Evangelical Christianity is thriving among migrant workers in the Persian Gulf.
In recent interviews with pastors and parishioners in the six countries of the Gulf Cooperation Council—Bahrain, Kuwait, Oman, Qatar, Saudi Arabia and the United Arab Emirates—The Guardian newspaper found that many of the region’s 30 million migrant workers are converting to Pentecostalism.
In some Gulf countries, migrant workers constitute the majority of the population. Some 80 percent of all migrant laborers in the Gulf work in construction, hospitality, and as domestic help.
A pastor identified in The Guardian article only as John—a pseudonym to protect his identity from Gulf governments wary of Christian movements—claimed his church helps migrant workers who are driven to domestic servitude and exploited, financially and sexually.
“Rape is a very, very common problem across the entire domestic help industry,” the pastor said. “And it’s not just females—males come to us because they get raped as well.”
Pentecostal churches focus on the problems of migrant workers that their own governments back home in countries such as India and Pakistan are reluctant to address for fear of damaging their trade relations with the Gulf.
“If you go to the embassy, they will talk to your employer and get the local police involved,” the pastor said. “That’s a very intimidating situation for your normal person. In my experience, most of the brethren that face those challenges are laborers and they are very, very vulnerable to abuse.”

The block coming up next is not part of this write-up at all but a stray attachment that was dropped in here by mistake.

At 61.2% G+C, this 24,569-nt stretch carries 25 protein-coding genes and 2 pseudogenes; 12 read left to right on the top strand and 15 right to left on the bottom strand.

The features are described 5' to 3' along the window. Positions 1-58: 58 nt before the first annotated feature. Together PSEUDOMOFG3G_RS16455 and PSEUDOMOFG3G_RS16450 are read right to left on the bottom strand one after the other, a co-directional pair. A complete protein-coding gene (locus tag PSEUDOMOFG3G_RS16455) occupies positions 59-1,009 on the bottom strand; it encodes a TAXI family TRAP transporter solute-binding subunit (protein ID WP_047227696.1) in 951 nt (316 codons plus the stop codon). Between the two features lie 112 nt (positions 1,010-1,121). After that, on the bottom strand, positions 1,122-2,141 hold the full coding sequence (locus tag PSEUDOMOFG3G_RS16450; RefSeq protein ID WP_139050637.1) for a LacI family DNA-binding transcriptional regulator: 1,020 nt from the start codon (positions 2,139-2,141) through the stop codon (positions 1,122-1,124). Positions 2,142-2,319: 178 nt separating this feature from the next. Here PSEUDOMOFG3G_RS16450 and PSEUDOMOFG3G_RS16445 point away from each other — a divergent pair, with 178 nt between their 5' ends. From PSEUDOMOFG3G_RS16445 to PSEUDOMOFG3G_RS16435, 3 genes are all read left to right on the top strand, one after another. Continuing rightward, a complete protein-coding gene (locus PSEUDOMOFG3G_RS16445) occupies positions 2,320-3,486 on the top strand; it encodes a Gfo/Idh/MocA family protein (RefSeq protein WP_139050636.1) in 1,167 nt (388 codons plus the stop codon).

Rape victims tend to be drawn to Pentecostal churches before seeking help elsewhere—and the churches organize an escape route in association with embassies.
“They have this special rescue team that communicates to get out of the building at a certain time and the car would be waiting for her,” the pastor told The Guardian. “Obviously, in order for her to be able to trust this process, it needs to be arranged through someone who she actually knows—usually, that’s a church.”
Because of the extreme sensitivity surrounding issues of religious conversion in Gulf states, where proselytizing is often against the law, it is all but impossible to say how many Christians there are in the region. Church leaders and researchers agree, however, that significant numbers of migrant workers are joining the Pentecostal church. And although proselytizing to Muslims is forbidden by law in the Gulf, Muslim migrants are also among the converts.
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